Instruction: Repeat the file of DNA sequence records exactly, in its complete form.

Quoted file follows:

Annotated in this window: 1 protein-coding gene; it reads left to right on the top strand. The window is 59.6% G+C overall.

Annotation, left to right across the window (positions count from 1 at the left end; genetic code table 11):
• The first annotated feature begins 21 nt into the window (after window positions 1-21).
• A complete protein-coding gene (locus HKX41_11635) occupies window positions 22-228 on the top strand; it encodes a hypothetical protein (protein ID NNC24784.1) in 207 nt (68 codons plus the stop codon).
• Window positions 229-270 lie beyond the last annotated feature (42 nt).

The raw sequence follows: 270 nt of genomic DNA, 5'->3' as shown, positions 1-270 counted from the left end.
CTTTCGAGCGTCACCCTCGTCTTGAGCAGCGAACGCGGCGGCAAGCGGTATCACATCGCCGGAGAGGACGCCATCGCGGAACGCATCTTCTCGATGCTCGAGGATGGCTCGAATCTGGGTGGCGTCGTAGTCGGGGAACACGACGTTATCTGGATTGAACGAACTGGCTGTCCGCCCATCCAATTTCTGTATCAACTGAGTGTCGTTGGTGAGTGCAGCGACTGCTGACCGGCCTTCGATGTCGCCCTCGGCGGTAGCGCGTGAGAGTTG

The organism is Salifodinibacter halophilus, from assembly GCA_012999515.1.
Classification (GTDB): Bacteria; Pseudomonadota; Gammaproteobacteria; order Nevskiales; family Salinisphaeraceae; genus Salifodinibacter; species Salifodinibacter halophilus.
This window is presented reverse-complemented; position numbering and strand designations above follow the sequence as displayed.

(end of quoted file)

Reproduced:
Annotated in this window: 1 protein-coding gene; it reads left to right on the top strand. The window is 59.6% G+C overall.

Annotation, left to right across the window (positions count from 1 at the left end; genetic code table 11):
• The first annotated feature begins 21 nt into the window (after window positions 1-21).
• A complete protein-coding gene (locus HKX41_11635) occupies window positions 22-228 on the top strand; it encodes a hypothetical protein (protein ID NNC24784.1) in 207 nt (68 codons plus the stop codon).
• Window positions 229-270 lie beyond the last annotated feature (42 nt).

The raw sequence follows: 270 nt of genomic DNA, 5'->3' as shown, positions 1-270 counted from the left end.
CTTTCGAGCGTCACCCTCGTCTTGAGCAGCGAACGCGGCGGCAAGCGGTATCACATCGCCGGAGAGGACGCCATCGCGGAACGCATCTTCTCGATGCTCGAGGATGGCTCGAATCTGGGTGGCGTCGTAGTCGGGGAACACGACGTTATCTGGATTGAACGAACTGGCTGTCCGCCCATCCAATTTCTGTATCAACTGAGTGTCGTTGGTGAGTGCAGCGACTGCTGACCGGCCTTCGATGTCGCCCTCGGCGGTAGCGCGTGAGAGTTG

The organism is Salifodinibacter halophilus, from assembly GCA_012999515.1.
Classification (GTDB): Bacteria; Pseudomonadota; Gammaproteobacteria; order Nevskiales; family Salinisphaeraceae; genus Salifodinibacter; species Salifodinibacter halophilus.
This window is presented reverse-complemented; position numbering and strand designations above follow the sequence as displayed.